From Federal Trade Commission Privacy Law and Policy, Chapter 12:

Professor Ross Petty highlighted that some of Posner’s objections reflected unstated assumptions and that recognizing these help us see the deficits of the Posner critique.27 For instance, Posner dismissed the Agency’s bait-and-switch advertising work without explaining his underlying objection to policing such marketing techniques. For Posner, bait advertising was merely a good-natured way to attract consumers to the store.28 In recent years, bait-style advertising has become the main tool for information-intensive companies to pry personal information from customers.

When Posner wrote his critique, bait advertising was rightly a major concern of the Commission. By the 1950s, the Commission had developed a nuanced under- standing of bait and misleading-discount issues. It distinguished between loss leaders, which are low-priced goods that are readily sold, and bait advertisements, for products that the seller would sell only reluctantly.

Posner also rejected the idea that companies would systematically abuse the poor, in part because of “the absence of theoretical reasons for expecting fraud to be rampant in sales to the poor.”29 While Posner in this early work characterized consumer poverty initiatives as based on anecdote and thin data, he overlooked the Commission’s then-recent Washington DC initiative. In it, the FTC discovered that bait advertising was one of the principal deceptive tactics employed against poor consumers in the marketplace.30 The FTC found that consumers would be told the product was sold out or was only available at another store branch. This was a major imposition for poor consumers without cars.

In Posner’s dismissal of the bait advertising problem, we see the limits of his and derivative critiques of the FTC. To borrow Arthur Leff’s phrase, Posner’s critique suffered from a kind of tunnel vision.31 A broader lens brings into focus problems of transaction costs, lock-in, collective action problems, and decision-making biases that lead consumers to uneconomical decisions. Moreover, the electronic market- place, although presented as a forum where “competition is a click away,” has intensified these problems in some ways. Remarkably profitable fraud schemes rely on the basic premise that individuals are busy and may not be entirely focused on details. Thus, one can capture credit card numbers and make millions in charges for products that are never shipped,32 or fake fees can be invented that the consumer assumes has to be paid.33 Perhaps no rational person should pay these charges, yet consumers do.34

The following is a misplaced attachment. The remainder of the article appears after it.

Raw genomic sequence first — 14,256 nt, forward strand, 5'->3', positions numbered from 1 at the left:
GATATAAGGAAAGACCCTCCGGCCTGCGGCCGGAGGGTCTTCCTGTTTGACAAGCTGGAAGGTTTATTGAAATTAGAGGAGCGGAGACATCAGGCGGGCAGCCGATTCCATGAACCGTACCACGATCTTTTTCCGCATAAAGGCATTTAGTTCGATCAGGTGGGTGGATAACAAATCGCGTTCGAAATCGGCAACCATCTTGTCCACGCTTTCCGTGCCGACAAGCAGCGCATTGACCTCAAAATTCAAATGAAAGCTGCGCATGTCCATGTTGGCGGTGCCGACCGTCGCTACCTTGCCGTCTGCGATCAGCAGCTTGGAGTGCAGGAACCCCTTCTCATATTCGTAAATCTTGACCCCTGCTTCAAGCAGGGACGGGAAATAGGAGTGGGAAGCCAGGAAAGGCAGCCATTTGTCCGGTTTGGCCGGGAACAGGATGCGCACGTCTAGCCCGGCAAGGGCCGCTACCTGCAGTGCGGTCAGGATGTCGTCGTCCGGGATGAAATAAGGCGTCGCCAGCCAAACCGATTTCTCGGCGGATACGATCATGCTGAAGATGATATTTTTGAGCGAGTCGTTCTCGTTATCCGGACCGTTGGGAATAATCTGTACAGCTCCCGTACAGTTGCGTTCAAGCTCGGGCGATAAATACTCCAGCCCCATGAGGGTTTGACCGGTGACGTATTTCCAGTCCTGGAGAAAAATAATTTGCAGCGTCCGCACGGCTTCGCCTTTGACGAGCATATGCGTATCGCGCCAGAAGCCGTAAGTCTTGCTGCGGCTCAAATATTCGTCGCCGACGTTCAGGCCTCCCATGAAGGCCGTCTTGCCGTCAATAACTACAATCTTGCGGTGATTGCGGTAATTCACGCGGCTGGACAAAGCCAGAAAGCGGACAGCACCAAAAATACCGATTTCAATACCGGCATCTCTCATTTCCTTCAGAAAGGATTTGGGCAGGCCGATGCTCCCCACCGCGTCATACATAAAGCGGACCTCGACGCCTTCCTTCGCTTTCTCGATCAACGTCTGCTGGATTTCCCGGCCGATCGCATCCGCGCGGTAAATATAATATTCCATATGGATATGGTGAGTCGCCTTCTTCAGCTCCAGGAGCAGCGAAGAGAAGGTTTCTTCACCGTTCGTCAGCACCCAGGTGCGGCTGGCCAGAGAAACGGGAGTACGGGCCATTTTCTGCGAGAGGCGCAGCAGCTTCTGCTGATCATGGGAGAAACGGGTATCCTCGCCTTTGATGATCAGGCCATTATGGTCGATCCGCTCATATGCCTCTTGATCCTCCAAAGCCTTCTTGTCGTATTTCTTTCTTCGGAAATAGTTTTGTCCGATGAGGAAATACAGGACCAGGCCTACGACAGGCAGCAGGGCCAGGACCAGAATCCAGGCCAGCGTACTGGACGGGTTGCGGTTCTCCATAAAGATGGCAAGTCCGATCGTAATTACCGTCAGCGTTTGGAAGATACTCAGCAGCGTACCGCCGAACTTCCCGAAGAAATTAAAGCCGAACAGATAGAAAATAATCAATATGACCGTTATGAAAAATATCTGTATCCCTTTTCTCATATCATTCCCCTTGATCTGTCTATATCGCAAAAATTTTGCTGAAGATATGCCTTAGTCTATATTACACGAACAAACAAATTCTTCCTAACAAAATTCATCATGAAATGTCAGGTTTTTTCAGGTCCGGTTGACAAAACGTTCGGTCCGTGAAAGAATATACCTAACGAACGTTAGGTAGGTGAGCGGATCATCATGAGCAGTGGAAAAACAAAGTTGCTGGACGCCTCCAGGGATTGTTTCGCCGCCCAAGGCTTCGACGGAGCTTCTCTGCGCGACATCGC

Bait and switch also provides a framework to think about information privacy problems. The website that lures consumers with various free services or other promises but that later switches and adopts privacy-invasive practices35 is now a trope in our economy. The switch toward privacy invasion is made possible because of the kinds of consumer behaviors and information economics that exist outside some “tunnels.” These behaviors include the reliance on brand instead of more objective factors in decision-making, the power of network effects, lock-in, and the absence of viable privacy-friendly alternatives.

Facebook provides a good example of digital bait. What was innovative about Facebook in 2004? Several other social networks existed with similar information- sharing features and profile linkages. The problem with social networking at the time came from MySpace’s messy design, the ability of undesirable users to contact and troll others, and network outages that crippled rival network Friendster. Facebook’s real innovation was its marketing, not its technology. The company created a social network based around trusted, existing social groups such as the students of a specific college. It initially was premised on exclusivity, leveraging the reputation of the Ivy League. But as users joined, it relaxed membership requirements, from top-tier private colleges to, eventually, anyone.